It is often said there’s nothing certain in life except death and taxes, but I’d offer a third answer: There’s nothing certain except death, taxes, and the mainstream media connecting bad actors to Republicans.
In this instance, we have a young grifter, John Lambert, who in 2016 founded “Students for Trump” on college campuses across the country. Last month, Lambert was arrested because he had been allegedly impersonating a lawyer online and had been receiving tens of thousands of dollars from people who sought his “legal advice.”
If true, Lambert’s a bad guy. Other people who claim to be Republican can also be bad people. People who claim to be Democrats can also be bad people. Yet when it’s a Republican who does something bad, the whole Party must come under indictment.
Over at Politico, the story of Lambert’s alleged grift is really about President Donald Trump, of course. Trump did not hire this young man, or create him, or tell him to break the law, mind you, but Trump is to blame for this person nonetheless.
“Lambert’s rise to prominence and recent indictment offer a cautionary tale of an ambitious young man caught up in Trump’s allure — a get-rich-quick fantasy of the American dream — who allegedly managed to create his own reality on the internet, only to have the real world come barging in,” Politico’s Ben Schreckinger wrote.
That’s an interesting way to describe Trump. Maybe I only remember Trump as a real-estate mogul and host of “The Apprentice,” so I’m not really sure where the “get-rich-quick” fantasy comes in.
Schreckinger also blamed Lambert’s crime on “the chaos and confusion of Trump’s ramshackle 2016 campaign and the cast of characters who sought fame and fortune by riding in his slipstream.”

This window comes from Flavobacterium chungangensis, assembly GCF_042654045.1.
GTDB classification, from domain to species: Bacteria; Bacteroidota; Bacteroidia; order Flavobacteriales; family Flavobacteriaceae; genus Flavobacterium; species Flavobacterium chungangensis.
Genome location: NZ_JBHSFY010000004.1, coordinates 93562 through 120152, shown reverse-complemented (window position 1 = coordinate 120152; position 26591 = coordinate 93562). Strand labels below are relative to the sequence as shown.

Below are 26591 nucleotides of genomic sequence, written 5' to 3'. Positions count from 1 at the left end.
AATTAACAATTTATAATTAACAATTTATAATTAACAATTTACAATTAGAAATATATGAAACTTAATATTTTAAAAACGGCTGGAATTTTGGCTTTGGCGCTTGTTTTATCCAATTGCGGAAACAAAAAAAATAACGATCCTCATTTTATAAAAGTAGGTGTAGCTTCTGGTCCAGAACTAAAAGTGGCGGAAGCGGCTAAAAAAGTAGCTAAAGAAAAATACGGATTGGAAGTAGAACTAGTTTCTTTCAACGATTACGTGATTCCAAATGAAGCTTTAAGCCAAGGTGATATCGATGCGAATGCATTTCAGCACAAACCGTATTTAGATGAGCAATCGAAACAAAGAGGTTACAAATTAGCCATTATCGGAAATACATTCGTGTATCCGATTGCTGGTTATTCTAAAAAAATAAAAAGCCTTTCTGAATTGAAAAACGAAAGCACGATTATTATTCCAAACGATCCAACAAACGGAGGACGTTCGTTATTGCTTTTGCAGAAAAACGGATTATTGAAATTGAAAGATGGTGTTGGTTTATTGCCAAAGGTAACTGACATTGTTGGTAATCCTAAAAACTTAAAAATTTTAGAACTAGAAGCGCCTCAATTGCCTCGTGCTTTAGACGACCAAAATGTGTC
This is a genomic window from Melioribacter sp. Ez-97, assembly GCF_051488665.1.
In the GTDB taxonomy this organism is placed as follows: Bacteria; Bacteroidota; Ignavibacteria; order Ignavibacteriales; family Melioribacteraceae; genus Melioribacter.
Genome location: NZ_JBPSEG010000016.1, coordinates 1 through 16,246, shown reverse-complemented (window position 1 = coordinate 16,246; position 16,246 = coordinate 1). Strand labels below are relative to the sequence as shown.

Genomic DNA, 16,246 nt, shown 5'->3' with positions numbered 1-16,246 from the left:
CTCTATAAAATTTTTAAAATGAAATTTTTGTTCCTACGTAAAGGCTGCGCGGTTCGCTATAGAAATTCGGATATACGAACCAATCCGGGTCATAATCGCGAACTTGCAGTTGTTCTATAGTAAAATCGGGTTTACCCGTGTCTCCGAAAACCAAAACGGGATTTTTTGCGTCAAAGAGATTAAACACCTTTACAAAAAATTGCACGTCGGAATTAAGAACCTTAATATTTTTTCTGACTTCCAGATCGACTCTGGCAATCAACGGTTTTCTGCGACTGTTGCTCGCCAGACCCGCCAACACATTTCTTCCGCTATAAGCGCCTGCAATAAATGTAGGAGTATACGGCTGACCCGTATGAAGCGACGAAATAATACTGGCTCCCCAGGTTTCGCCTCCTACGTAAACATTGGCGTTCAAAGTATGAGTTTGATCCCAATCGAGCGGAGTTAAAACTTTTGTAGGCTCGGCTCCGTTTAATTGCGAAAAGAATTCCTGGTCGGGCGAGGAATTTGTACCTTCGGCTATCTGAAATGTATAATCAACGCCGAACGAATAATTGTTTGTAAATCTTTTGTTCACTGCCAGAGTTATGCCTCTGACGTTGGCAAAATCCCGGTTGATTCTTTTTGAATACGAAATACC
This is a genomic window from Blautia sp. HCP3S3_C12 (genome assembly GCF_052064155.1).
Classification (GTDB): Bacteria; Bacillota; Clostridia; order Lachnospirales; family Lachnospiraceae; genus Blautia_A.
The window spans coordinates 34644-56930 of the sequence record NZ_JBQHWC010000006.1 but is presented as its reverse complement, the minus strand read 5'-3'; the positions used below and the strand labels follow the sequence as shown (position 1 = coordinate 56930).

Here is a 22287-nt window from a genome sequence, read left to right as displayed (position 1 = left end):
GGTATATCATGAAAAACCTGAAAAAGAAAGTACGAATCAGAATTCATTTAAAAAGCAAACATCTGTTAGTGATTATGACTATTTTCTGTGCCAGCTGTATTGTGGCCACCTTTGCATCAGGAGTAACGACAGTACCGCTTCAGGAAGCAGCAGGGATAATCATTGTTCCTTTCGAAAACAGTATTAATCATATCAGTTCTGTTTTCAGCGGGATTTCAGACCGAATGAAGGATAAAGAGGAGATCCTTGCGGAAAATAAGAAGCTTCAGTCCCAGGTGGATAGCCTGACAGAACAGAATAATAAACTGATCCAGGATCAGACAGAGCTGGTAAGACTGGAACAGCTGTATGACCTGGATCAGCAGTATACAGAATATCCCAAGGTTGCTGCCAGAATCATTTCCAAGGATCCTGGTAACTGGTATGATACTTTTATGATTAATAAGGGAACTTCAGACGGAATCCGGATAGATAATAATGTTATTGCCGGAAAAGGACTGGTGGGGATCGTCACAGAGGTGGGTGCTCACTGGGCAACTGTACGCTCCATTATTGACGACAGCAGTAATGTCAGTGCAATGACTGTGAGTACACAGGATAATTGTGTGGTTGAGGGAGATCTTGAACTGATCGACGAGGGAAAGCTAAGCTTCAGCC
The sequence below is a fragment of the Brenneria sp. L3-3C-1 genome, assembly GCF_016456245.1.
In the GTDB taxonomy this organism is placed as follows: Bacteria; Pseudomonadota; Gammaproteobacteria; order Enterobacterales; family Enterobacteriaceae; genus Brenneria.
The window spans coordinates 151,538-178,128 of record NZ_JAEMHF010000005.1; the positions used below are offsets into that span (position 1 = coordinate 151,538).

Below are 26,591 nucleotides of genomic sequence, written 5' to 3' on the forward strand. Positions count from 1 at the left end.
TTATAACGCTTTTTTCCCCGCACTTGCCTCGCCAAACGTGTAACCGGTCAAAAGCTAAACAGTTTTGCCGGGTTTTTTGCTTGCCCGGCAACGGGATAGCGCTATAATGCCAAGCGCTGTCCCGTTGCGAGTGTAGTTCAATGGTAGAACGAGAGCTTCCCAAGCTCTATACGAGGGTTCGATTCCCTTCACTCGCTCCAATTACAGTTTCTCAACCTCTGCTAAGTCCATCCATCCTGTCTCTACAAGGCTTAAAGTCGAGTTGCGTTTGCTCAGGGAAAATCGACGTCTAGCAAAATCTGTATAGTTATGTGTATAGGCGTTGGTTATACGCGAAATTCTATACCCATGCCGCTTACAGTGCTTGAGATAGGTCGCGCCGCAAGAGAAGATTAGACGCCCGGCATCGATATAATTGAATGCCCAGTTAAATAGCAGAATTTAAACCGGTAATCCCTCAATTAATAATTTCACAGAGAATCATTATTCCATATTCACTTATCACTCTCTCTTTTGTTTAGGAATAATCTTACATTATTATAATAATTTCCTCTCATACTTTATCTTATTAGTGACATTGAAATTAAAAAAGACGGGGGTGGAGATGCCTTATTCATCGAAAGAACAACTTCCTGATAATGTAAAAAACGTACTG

Grifters are going to grift. The Republican Party faced this problem in 2010 with the rise of the Tea Party, as people sought money and influence improperly wielding that moniker.
The connection to the Trump campaign is minor. Trump’s friend and neighbor, Guido Lombardi, had created Facebook groups title “[X] for Trump,” and reached out to Lambert and his fellow “Students for Trump” to take over the Facebook page Lombardi already created, according to Politico. A campaign intern made the students administrators on the page. The students also used letterhead bearing the Manhattan address for Trump Tower.
The students claimed they met with Trump and “top campaign officials to discuss what lies ahead for our organization.”
Tim Murtaugh, director of communications for Trump’s 2020 campaign, told Politico the 2016 campaign “did not coordinate or affiliate” with Lambert or “Students for Trump” and had sent them a “cease and desist” letter to get them to stop using their letterhead.
Lambert has been charged with one count of wire fraud and one count of conspiracy to commit wire fraud. Politico notes Lambert faces up to 20 years in prison for each count.
We can’t suggest Trump is responsible for every bad actor or lunatic who commits a crime while being a fan of his, just as we can’t blame Hillary Clinton or Barack Obama or Nancy Pelosi for bad actors who are fans of theirs.
When Jackson Cosko was arrested for posting the personal information of Republican senators during a hearing with then-Supreme Court nominee Brett Kavanaugh, it was not Rep. Sheila Jackson Lee’s (who employed him) fault that he did what he did, nor is it Trump’s fault that Lambert swindled people by falsely claiming to be a lawyer.